This post from Steve O’Malley at Classic Games Blog gives a rundown on all the basics for retro game collecting. Enjoy.
Welcome to the world of Retro Games collecting!
Retro game collecting is a wonderful hobby that lets people relive their childhood playing the classic games that they grew up with. Retro game collecting also lets younger people experience all the fun and excitement of classic games. Today’s modern games are filled with vast 3D lands, voice acting, and full movie like capabilties. The classic games of the 70′s, 80′s and 90′s obviously can’t compete with this new technology but they have their own charm and personality that makes them enjoyable. These games were built on exciting gameplay, difficult challenge, and all around fun.
The many types of retro game collectors
There are many different “type” of retro game collectors. The common types of collectors are the following:
1. Loose Game Collectors
Collectors who collect the game only. Loose games are the most common way to find a retro game for sale. They are much less expensive than finding a game in the original packaging.
Loose Atari 2600 Haunted House
Loose NES Legend of Zelda
Loose Sega Genesis Road Rash 3
2. CIB Games Collectors
CIB stands for “Complete in Box”. These are collectors of the game, box, and instruction manuals.
3. Sealed Games Collectors
Collectors of unopened games in their original shrink wrap. This is the most expensive type of retro game collecting.
Sealed Advanced Dungeons and Dragons Treasue of Tarmin Intellivsion
4. Variant Game Collectors
Collectors of games that were released with notable differences. Some common game variants are differences of labels, artwork, or boxes.
Duck Hunt Original Release & Rev-a Variant CIB front
Duck Hunt Original Release & Rev-a Variant CIB back
Collectors of “paper products” including instruction manuals, posters, and advertisements that came packaged with games.
Sega CD Instruction Manual Collection
6. Homebrew Game Collectors
– Collectors of homebrew games which are games that are created to run on the original hardware. These games are typically programmed by game fans but some are programmed by the original game creators. Some homebrew games are completely new games which others are “hacks” of original games. An example a popular homebrew game “hack” is Zelda Outlands for the NES. It plays like the original Legend of Zelda but it’s been reprogrammed so much that it’s a completely new game experience. One more type of homebrew game is games that were never released because they were never finished or because they weren’t available in certain countries.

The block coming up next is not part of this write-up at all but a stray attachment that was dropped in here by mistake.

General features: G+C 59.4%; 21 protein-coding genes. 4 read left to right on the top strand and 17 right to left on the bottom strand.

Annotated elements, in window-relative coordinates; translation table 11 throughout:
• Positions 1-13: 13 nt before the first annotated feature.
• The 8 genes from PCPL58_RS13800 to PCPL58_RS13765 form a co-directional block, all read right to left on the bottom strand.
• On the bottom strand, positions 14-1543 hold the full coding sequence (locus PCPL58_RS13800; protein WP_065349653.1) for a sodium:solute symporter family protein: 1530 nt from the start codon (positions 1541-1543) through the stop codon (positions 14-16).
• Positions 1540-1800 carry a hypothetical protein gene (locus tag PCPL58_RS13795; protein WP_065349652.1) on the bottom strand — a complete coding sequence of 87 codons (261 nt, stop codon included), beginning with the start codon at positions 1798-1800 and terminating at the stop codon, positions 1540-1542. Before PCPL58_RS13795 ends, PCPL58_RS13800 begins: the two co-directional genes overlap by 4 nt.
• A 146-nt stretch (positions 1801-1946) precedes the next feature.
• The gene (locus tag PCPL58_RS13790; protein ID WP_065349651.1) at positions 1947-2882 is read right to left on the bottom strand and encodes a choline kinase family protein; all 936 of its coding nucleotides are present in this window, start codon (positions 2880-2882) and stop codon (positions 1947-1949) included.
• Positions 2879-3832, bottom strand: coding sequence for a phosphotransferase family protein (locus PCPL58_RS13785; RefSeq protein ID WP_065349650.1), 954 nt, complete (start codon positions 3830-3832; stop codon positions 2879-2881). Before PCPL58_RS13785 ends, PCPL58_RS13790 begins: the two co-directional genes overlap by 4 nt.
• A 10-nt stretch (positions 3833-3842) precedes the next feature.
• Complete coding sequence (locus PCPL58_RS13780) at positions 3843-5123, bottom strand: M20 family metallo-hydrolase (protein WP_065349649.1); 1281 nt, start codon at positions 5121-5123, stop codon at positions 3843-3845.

Cheetahmen 2 the lost levels front
Cheetahmen 2 the lost levels back
Nintendo NES, Super Nintendo, Atari 2600, 5200, 7800, Intellivision, Sega 32X and most later released Sega Genesis games were all sold in cardboard boxes. Most gamers back in the day, did not save these boxes. Little did they know these boxes would one day become collector’s items. Due to the fact that most of the boxes were discarded these boxes today are very sought after.
Instruction manuals and inserts
Nearly all retro games were released with paper manuals explaining the game and other topics such as the controls, gameplay mechanics, items to be found, etc.
Since the instruction manuals are made of paper they are highly susceptible to damage or were commonly lost or thrown away. Some games were packaged with bonus items such as “world maps”, players guides and advertising which is collectable today. These are all items that paper collectors are interested in.
Complete in Box (CIB) Games